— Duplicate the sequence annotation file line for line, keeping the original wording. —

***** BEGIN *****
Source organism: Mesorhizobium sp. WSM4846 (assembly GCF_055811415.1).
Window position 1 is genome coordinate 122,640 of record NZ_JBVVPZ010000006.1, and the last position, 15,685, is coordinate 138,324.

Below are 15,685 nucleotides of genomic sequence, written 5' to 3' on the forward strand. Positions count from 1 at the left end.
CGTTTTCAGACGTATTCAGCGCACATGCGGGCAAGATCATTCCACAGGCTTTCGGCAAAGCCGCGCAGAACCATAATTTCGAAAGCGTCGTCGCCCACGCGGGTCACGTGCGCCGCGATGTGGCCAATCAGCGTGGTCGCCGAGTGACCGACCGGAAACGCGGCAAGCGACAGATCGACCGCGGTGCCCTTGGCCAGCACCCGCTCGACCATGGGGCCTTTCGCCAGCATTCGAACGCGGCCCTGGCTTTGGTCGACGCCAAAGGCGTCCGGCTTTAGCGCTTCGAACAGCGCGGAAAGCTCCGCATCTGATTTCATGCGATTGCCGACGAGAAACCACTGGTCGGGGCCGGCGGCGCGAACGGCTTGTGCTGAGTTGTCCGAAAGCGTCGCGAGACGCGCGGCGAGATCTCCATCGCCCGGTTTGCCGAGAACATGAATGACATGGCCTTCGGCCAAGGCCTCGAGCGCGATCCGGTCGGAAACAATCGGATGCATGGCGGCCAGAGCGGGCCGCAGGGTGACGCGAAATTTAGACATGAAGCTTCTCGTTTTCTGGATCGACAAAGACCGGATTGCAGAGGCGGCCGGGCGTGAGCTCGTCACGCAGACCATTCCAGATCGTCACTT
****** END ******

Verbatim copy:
Source organism: Mesorhizobium sp. WSM4846 (assembly GCF_055811415.1).
Window position 1 is genome coordinate 122,640 of record NZ_JBVVPZ010000006.1, and the last position, 15,685, is coordinate 138,324.

Below are 15,685 nucleotides of genomic sequence, written 5' to 3' on the forward strand. Positions count from 1 at the left end.
CGTTTTCAGACGTATTCAGCGCACATGCGGGCAAGATCATTCCACAGGCTTTCGGCAAAGCCGCGCAGAACCATAATTTCGAAAGCGTCGTCGCCCACGCGGGTCACGTGCGCCGCGATGTGGCCAATCAGCGTGGTCGCCGAGTGACCGACCGGAAACGCGGCAAGCGACAGATCGACCGCGGTGCCCTTGGCCAGCACCCGCTCGACCATGGGGCCTTTCGCCAGCATTCGAACGCGGCCCTGGCTTTGGTCGACGCCAAAGGCGTCCGGCTTTAGCGCTTCGAACAGCGCGGAAAGCTCCGCATCTGATTTCATGCGATTGCCGACGAGAAACCACTGGTCGGGGCCGGCGGCGCGAACGGCTTGTGCTGAGTTGTCCGAAAGCGTCGCGAGACGCGCGGCGAGATCTCCATCGCCCGGTTTGCCGAGAACATGAATGACATGGCCTTCGGCCAAGGCCTCGAGCGCGATCCGGTCGGAAACAATCGGATGCATGGCGGCCAGAGCGGGCCGCAGGGTGACGCGAAATTTAGACATGAAGCTTCTCGTTTTCTGGATCGACAAAGACCGGATTGCAGAGGCGGCCGGGCGTGAGCTCGTCACGCAGACCATTCCAGATCGTCACTT